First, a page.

Sunday, January 18, 2004

Thayer will leave state No. 2 GOP post



By Patrick Crowley
The Cincinnati Enquirer

GEORGETOWN, Ky. - State Sen. Damon Thayer will step down as the state's second highest-ranking Republican Party official to concentrate on his re-election campaign.

Thayer, a Republican from Georgetown in Scott County, represents Kentucky's 17th Senate District, which includes more than 20 Kenton County precincts south of Independence and Taylor Mill. He is challenged in the November general election by Williamstown Democrat Cliff Wallace, the retired superintendent of the Williamstown and Pendleton County school districts.

Thayer plans to leave his position as vice chairman of the Kentucky Republican Party Feb. 28. He has held the post for five years. A successor has not yet been named.

"With Republicans holding the majority in the Senate and (Republican) Gov. Ernie Fletcher as our state's chief executive, I am in a strong position of influence for the district I represent," Thayer said in a statement.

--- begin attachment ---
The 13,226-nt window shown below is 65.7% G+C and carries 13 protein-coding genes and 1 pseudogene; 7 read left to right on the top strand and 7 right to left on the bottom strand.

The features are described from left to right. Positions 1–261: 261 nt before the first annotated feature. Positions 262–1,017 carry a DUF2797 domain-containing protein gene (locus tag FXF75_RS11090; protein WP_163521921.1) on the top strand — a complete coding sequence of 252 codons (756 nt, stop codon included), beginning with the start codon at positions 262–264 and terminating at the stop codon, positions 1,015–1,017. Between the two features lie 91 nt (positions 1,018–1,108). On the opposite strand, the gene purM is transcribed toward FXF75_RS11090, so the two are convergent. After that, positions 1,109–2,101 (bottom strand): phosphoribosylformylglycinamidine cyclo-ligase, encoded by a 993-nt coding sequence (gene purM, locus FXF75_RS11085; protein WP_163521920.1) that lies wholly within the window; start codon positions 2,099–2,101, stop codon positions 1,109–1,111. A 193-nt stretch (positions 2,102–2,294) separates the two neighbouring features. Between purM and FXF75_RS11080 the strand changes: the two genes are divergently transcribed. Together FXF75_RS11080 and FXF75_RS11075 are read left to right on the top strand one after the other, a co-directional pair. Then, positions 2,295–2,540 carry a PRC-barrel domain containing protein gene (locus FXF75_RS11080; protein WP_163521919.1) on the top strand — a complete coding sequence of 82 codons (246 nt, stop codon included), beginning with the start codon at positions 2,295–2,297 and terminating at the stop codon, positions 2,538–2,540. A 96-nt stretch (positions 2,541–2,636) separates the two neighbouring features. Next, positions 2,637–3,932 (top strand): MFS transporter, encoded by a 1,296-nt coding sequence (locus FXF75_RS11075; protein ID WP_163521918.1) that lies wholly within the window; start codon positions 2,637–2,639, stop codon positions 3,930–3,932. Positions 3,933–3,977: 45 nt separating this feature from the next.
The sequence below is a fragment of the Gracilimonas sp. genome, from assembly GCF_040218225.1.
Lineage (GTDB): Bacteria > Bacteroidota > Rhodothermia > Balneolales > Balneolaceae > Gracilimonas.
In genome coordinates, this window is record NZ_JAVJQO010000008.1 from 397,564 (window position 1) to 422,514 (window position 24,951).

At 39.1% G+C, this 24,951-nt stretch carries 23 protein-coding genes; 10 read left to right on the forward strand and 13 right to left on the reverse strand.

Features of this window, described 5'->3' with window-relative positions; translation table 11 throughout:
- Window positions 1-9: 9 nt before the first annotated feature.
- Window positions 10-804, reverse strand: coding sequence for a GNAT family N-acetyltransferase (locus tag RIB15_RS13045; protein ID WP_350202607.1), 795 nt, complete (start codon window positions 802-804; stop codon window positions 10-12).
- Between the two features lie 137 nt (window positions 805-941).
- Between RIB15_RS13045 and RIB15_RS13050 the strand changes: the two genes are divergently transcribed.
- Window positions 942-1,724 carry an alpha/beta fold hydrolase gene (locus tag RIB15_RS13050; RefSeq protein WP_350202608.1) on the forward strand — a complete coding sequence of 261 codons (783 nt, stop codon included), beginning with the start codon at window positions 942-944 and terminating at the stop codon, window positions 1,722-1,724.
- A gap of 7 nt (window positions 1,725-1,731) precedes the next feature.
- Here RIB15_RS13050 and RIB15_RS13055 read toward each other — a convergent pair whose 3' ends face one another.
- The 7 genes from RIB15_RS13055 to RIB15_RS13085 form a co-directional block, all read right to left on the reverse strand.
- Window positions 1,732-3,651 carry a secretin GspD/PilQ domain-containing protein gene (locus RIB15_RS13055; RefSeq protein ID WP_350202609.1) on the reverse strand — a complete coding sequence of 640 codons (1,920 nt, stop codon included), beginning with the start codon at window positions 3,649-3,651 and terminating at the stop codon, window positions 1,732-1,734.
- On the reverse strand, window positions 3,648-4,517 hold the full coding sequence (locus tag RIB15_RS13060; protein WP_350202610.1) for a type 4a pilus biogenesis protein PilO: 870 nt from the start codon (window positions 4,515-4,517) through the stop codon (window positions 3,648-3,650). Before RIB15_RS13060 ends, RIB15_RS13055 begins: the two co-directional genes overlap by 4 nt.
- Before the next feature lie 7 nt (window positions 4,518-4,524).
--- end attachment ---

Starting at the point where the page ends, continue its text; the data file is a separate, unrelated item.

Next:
"I want to devote more time to work as a state senator and to my family," he said.

Thayer also wants to focus on his campaign. With $60,000 in the bank, Thayer said he plans "a vigorous fund-raising and campaign schedule."

Thayer was elected last January in a special election to fill a newly drawn Senate seat that in addition to southern Kenton County covers all of Grant, Scott and Owen counties.

A former director of marketing for Turfway Park in Florence, Thayer now works as an executive with the National Thoroughbred Racing Association/Breeders' Cup in Lexington.

In an interview last week, Wallace said he also plans to run an aggressive campaign.

"I think Damon Thayer, Ernie Fletcher and others in Frankfort need to explain the millions of dollars in education cuts the governor wants in the budget," Wallace said. "That's not putting kids or education first."

Fletcher has proposed cutting education by more than $70 million, which he said is necessary to balance the state's budget.

E-mail pcrowley@enquirer.com




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